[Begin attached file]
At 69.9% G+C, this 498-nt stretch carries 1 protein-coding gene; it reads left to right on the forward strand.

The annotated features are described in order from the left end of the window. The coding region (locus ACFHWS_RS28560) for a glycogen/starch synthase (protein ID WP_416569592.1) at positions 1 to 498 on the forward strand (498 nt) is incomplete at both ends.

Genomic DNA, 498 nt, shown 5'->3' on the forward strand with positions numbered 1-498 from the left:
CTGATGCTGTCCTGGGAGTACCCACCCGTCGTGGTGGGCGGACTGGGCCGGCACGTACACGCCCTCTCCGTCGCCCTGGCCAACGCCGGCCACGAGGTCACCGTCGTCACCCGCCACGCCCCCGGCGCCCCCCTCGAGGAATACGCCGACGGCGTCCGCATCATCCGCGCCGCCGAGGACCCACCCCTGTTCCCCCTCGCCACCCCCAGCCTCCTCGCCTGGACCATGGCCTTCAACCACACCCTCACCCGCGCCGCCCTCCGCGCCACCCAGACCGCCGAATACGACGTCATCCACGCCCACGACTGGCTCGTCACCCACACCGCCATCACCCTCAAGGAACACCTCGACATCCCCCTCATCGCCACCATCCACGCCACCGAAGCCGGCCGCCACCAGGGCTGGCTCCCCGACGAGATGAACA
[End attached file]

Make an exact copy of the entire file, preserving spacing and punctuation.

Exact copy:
At 69.9% G+C, this 498-nt stretch carries 1 protein-coding gene; it reads left to right on the forward strand.

The annotated features are described in order from the left end of the window. The coding region (locus ACFHWS_RS28560) for a glycogen/starch synthase (protein ID WP_416569592.1) at positions 1 to 498 on the forward strand (498 nt) is incomplete at both ends.

Genomic DNA, 498 nt, shown 5'->3' on the forward strand with positions numbered 1-498 from the left:
CTGATGCTGTCCTGGGAGTACCCACCCGTCGTGGTGGGCGGACTGGGCCGGCACGTACACGCCCTCTCCGTCGCCCTGGCCAACGCCGGCCACGAGGTCACCGTCGTCACCCGCCACGCCCCCGGCGCCCCCCTCGAGGAATACGCCGACGGCGTCCGCATCATCCGCGCCGCCGAGGACCCACCCCTGTTCCCCCTCGCCACCCCCAGCCTCCTCGCCTGGACCATGGCCTTCAACCACACCCTCACCCGCGCCGCCCTCCGCGCCACCCAGACCGCCGAATACGACGTCATCCACGCCCACGACTGGCTCGTCACCCACACCGCCATCACCCTCAAGGAACACCTCGACATCCCCCTCATCGCCACCATCCACGCCACCGAAGCCGGCCGCCACCAGGGCTGGCTCCCCGACGAGATGAACA